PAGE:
What do literary dystopias reflect about the times? In Blast, Corrupt, Dismantle, Erase, contributors address this amorphous but pervasive genre, using diverse critical methodologies to examine how North America is conveyed or portrayed in a perceived age of crisis, accelerated uncertainty, and political volatility. Drawing from contemporary novels such as Cormac McCarthyas The Road, Neil Gaimanas American Gods, and the work of Margaret Atwood and William Gibson (to name a few), this book examines dystopian literature produced by North American authors between the signing of NAFTA (1994) and the tenth anniversary of 9/11 (2011). As the texts illustrate, awareness of and deep concern about perceived vulnerabilitiesaends of water, oil, food, capitalism, empires, stable climates, ways of life, non-human species, and entire human civilizationsahave become central to public discourseover the same period. By asking questions such as aWhat are the distinctive qualities of post-NAFTA North American dystopian literature?a and aWhat does this literature reflect about the tensions and contradictions of the inchoate continental community of North America?a Blast, Corrupt, Dismantle, Erase serves to resituate dystopian writing within a particular geo-social setting and introduce a productive means to understand both North American dystopian writing and its relevant engagements with a restricted, mapped reality.Contemporary North American Dystopian Literature Brett Josef Grubisic, GisAule M. Baxter, Tara Lee. AnzaldAoa, Gloria. Borderlands/La Frontera: ... Dystopian Literature: A Theoryand Research Guide. Westport, CT: GreenwoodPress, 1994. Printanbsp;...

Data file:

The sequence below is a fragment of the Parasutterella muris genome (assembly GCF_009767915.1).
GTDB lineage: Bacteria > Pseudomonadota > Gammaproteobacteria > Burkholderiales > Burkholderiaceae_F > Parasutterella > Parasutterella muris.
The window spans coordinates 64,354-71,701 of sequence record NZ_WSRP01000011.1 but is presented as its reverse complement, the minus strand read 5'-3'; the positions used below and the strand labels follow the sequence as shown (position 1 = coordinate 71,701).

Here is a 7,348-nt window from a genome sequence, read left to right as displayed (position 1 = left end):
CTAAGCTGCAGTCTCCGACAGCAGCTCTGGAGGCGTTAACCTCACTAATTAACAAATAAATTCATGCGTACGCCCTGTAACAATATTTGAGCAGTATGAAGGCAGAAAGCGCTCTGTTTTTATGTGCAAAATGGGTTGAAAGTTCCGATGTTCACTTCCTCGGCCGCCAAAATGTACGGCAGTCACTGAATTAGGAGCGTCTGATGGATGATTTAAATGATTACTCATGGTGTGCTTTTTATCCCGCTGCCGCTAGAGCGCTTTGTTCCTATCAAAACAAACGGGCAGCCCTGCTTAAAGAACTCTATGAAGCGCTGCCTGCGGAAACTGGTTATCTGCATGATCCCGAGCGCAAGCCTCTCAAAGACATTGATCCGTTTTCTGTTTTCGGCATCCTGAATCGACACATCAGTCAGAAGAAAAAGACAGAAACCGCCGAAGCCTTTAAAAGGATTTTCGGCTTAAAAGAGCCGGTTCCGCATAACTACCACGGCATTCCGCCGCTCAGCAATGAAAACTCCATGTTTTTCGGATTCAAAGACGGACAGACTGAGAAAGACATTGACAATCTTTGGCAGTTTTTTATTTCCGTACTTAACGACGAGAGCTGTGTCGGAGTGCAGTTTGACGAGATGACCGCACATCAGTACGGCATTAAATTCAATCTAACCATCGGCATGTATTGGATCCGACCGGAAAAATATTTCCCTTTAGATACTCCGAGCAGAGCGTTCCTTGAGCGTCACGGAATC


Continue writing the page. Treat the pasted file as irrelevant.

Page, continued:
|Title||:||Blast, Corrupt, Dismantle, Erase|
|Author||:||Brett Josef Grubisic, Gisèle M. Baxter, Tara Lee|
|Publisher||:||Wilfrid Laurier Univ. Press - 2014-06-16|